ID Sein

Breast-conserving treatment

The treatment of breast cancer is primarily surgical

chirurgie et cancer du sein

Conserving treatment involves the removal of the tumour, while conserving the breast. Radiotherapy is almost always required afterwards.

The tumour must be small enough (or become so after Chemotherapy) in relation to the size of the breast so that removal is possible, while still keeping a harmonious appearance.

When the Lumpectomy requires a remodelling of the remaining gland, plastic surgery techniques can be used. The combination of the lumpectomy and breast plastic surgery is called ‘oncoplastic surgery’


Breast remodelling

The Lumpectomy leaves a cavity which the surgeon must fill so that the breast does not appear deformed.

To achieve a good aesthetic result, it is essential that the remodelling is carried out during the Lumpectomy because radiotherapy (which almost always follows a breast conserving treatment) 'freezes' the breast distortions and makes them more difficult to correct later on.


Intervention in the lymph nodes

In the case of Invasive cancer, it is necessary to check that the nodes in the armpit are free of cancer. To do this, the surgeon carries out a sentinel node Biopsy (tests the node(s) closest to the breast) or an Axillary dissection (removes a part of the nodes in the armpit). These actions are carried out at the same time as the Lumpectomy


Why does the surgeon go 'wide' around the cancerous area ?

The surgeon removes the tumour, but also a large area of healthy gland, 1 to 2 cm all around it. The reason the surgeon goes ''wide' around the cancerous area (sometimes we talk about a 'wide lumpectomy', is because sometimes undetectable tumour foci develop around the tumour, and must be removed to prevent recurrence. When the pathologist's report states that the 'surgical specimen’ measures 6 cm on the major axis and the tumour measures 3 cm, then this 6 cm corresponds to the 3 cm tumour plus the 1.5 cm of healthy gland around it.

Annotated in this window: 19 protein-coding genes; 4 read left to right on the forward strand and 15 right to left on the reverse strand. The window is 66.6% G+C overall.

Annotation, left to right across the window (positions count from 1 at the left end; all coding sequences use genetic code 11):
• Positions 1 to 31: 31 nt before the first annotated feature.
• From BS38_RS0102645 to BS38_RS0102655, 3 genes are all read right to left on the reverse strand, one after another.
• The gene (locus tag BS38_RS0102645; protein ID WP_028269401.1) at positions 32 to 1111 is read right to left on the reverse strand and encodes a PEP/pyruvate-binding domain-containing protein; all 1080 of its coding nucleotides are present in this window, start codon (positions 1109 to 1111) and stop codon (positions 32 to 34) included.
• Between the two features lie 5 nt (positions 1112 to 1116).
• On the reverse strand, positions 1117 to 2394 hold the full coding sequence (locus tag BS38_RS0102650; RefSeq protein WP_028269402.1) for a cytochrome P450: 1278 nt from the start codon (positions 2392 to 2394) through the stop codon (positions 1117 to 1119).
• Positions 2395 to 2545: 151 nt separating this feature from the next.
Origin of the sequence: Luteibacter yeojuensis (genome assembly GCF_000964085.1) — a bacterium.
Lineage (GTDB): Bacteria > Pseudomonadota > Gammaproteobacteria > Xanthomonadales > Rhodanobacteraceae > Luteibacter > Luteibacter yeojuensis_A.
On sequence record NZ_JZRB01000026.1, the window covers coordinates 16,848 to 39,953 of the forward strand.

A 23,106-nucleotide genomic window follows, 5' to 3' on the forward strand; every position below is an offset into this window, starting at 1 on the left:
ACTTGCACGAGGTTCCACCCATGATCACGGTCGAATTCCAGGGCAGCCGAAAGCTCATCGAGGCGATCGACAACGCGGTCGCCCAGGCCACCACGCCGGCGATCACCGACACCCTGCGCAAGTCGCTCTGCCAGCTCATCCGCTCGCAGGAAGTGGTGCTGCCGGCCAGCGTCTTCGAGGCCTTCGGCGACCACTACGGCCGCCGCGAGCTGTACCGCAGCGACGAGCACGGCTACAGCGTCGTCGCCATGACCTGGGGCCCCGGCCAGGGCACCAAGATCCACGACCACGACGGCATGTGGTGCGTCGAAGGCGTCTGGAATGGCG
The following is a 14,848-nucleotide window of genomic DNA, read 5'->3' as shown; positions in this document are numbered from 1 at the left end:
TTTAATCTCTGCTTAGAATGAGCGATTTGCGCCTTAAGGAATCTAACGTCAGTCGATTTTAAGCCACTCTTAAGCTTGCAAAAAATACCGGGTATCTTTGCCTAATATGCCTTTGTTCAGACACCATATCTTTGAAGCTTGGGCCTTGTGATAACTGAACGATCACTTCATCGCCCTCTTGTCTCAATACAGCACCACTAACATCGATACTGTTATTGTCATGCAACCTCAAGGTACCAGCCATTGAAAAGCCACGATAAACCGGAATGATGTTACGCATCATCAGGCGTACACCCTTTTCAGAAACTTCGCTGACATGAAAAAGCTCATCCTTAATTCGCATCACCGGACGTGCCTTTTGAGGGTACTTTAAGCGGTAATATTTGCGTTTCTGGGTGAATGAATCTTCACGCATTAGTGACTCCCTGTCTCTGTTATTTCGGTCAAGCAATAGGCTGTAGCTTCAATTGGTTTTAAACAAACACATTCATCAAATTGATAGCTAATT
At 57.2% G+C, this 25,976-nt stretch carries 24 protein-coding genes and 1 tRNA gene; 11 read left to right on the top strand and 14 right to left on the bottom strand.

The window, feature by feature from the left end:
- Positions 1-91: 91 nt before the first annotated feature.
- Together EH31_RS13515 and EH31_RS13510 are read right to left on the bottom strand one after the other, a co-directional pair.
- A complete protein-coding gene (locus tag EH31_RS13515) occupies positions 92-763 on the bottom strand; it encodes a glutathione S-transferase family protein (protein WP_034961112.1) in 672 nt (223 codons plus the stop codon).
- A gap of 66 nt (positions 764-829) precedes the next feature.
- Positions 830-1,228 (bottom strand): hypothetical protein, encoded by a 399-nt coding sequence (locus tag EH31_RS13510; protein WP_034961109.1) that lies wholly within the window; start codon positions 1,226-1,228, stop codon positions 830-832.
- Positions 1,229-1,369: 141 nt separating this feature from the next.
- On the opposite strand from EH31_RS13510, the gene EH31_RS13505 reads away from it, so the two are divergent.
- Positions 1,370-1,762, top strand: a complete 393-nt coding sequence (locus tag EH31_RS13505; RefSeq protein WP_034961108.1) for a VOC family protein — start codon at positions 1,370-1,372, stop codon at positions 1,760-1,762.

Tumour surrounded by healthy gland
Tumeur entourée de glande saine

Scars

For 'simple' lumpectomies (small tumour not requiring complicated glandular remodelling), the location of the scar should be carefully selected depending on the appearance of the breast, the size and the location of the tumour.

Broadly speaking, there are two types of incisions: direct incisions, level with the tumour, and remote incisions (underneath the breast or around the areola). Although the latter are often less visible, they are not always possible either because the tumour cannot be removed that way, or because they do not enable a satisfactory breast remodelling.

Aiming for an inconspicuous incision should not pose any risk to the procedure in terms of removing the tumour, but also aesthetically, when the position of the scar does not enable a remodelling of the breast and could therefore lead to permanent deformation.

For lumpectomies requiring oncoplastic procedures, the scars vary depending on the location of the tumour, the size and shape of the breast. Before surgery, the surgeon will have a consultation with you to explain what he is going to do.

Simple lumpectomy with a scar on the areola
Simple lumpectomy with a scar on the areola
Large tumour in the lower quadrant
Large tumour in the lower quadrant: conservation of the breast thanks to an oncoplastic surgery technique to make the breasts symmetrical.

Prophylactic Mastectomy is the preventive removal of the breast. It is recommended for women who have a high risk of developing breast cancer. It is almost always associated with immediate breast reconstruction.

Which women have a higher risk of developing breast cancer ?

  • Women with a proven BRCA1 and BRCA2 gene mutation: this genetic abnormality predisposes to breast cancer but also to ovarian cancer.
  • Women with a family history of breast cancers are strongly suspected of having this Genetic mutation, even if it cannot be identified.
  • Women with extensive benign breast lesions, which predispose to breast cancer, mainly in the extensive lobular neoplasia in situ (atypical cell proliferation in the lobules) and certain extensive atypical ductal hyperplasia (atypical cell proliferation in the lactiferous ducts).
  • To a lesser degree, it is known that patients who have had chest radiation at a young age (e.g. to treat Hodgkin's disease) also have an increased risk of developing breast cancer.
  • Finally, women who have already had breast cancer have a higher risk of developing cancer in the other breast.
 
  • Conserving treatment of cancer of the left breast

  • Conserving treatment of cancer of the right breast

  • Conserving treatment of cancer of the left breast

  • Bilateral reduction plasty to treat cancer of the left breast